School Fundraising 2.0

School Fundraising 2.0

Tips from an expert on how to leverage community relationships to benefit your school

We all know the usual school fundraising tricks: selling merchandise, hosting a special event, applying for grants, or coordinating an auction, a walkathon, or even an old-fashioned bake sale. But how can you get beyond those tactics to build the kind of support — financial and otherwise — that can help make your school truly sustainable?

To help XQ schools — and all schools, for that matter — bolster their fundraising efforts, Emerson Collective’s director of public and private partnerships, Jamie Van Leeuwen, recently gave some invaluable tips, advice, and encouragement to school leaders gathered at XQ Exchange in Washington, D.C.

Here’s what he had to say:

It’s all about relationships, and not just relationships with donors and foundations. School leaders need to create meaningful ties with local businesses, public officials, community leaders, other nonprofits, and other key players in the city. The more they get to know your school, the more they’ll understand the important role your school plays in the lives of local young people. Make your school a part of the community fabric, a source of pride and inspiration.

Here’s a few ways to build relationships with potential partners:

  • Meet for coffee or lunch
  • Arrange a tour of the school
  • Invite them to a school potluck, performance, science fair, or other school event
  • Engage on social media
  • Generally include them in the school community, and try to participate in their community networks, as well.

It’s not always about money. Partners can provide myriad services to your school and students, such as mentorships, internships, and volunteers, as well as business services such as tech support, marketing and branding, accounting, legal advice, and human resources. If someone has built a successful business, chances are they have great ideas and expertise that could help you run a successful school. And sometimes it’s easier and more efficient for a local business to lend its accounting or marketing teams for a specific project, for example, than give you money to hire consultants for those services.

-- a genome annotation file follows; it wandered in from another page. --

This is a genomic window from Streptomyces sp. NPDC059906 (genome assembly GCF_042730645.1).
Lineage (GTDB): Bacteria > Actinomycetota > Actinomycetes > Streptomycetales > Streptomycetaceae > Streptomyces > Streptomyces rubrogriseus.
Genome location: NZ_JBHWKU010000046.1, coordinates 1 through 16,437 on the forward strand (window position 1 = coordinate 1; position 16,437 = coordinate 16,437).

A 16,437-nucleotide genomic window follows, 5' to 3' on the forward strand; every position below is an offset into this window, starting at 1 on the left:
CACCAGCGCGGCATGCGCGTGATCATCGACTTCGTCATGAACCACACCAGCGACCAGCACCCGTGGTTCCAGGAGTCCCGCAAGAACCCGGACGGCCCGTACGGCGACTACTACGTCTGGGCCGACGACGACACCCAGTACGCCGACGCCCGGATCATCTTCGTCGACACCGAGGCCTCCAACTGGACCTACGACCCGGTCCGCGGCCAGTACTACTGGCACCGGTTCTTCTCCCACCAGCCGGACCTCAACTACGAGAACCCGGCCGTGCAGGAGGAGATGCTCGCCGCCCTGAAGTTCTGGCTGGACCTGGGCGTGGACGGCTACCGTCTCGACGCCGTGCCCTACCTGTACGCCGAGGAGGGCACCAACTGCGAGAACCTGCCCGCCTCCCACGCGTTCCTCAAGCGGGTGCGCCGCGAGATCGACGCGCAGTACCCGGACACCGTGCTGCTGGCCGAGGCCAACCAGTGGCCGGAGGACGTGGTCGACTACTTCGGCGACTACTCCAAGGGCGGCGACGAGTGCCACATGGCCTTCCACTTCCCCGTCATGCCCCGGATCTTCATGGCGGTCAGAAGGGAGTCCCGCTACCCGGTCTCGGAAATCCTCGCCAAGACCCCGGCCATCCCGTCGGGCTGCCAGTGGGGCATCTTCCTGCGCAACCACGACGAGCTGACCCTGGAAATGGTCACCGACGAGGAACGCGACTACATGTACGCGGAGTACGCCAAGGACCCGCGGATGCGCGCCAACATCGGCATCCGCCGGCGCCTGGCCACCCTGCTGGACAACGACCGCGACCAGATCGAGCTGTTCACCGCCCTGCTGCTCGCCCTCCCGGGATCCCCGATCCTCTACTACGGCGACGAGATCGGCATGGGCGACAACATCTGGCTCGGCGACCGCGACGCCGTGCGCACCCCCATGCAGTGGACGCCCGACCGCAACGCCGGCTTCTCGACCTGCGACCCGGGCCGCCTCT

Plus, he said, it can build good will and strengthen long-term ties with partners.

“If you ask people to be part of the decision-making process,” he said, “it changes the way they invest in you.”

The best way to garner support — financial and otherwise — is by telling a compelling story.

“Every school has a story to tell. Ask yourself, how will you tell yours?” Van Leeuwen said. “If you don’t know your own story, no one’s going to engage with you.”

Figure out what your school stands for, its role within the community, and how it’s changing the lives of young people. Identify how your school differs from other schools, and why it’s worth supporting. Showcase facts and milestones that reflect the important work and accomplishments of your students and staff. And tell that story in as many ways — and as often — as you can.

How do you get your story out there? Van Leuwen had a few suggestions:

  • Pitch stories to local media about your students’ and teachers’ achievements and adventures.
  • Have an active, ongoing, and dynamic social media strategy that encompasses all the major platforms — Facebook, Twitter, Instagram — and targets a wide audience
  • Invite people to visit your school and see for themselves the amazing work that’s happening.
  • Encourage your partners — businesses, donors, public officials — to share your story, as well. If you’ve created a video, for example, make sure they all have a copy and can share it in their networks.

Students can be a school’s best ambassadors for creating community partnerships.

Students are your school’s best ambassadors.

“Your kids have amazing stories,” he said. “They’ll be the best spokespeople for your school’s success. Find ways to connect kids to the community, so people can see for themselves the great work you and your school are doing. And the kids will benefit, too.”

Here’s what Van Leeuwen suggested:

  • Arrange internships with local businesses, nonprofits, and government agencies.
  • Match students with adults who can serve as mentors and role models. Some businesses might not be able to accommodate interns, “but everyone will say ‘yes’ to having coffee with a student every now and then,” he said.
  • Ask mentors to provide career, college, and academic advice. They can share their wisdom, and hopefully provide valuable letters of recommendation, as well.
  • Be resourceful. Setbacks are normal, and shouldn’t mean the end of a fundraising endeavor. If you hit a brick wall, look for other solutions, he said.

“We can sometimes get stuck, but you can still be creative. Ask for advice, talk to smart people, find out all your options,” he said. “People will help you more than you think they will.”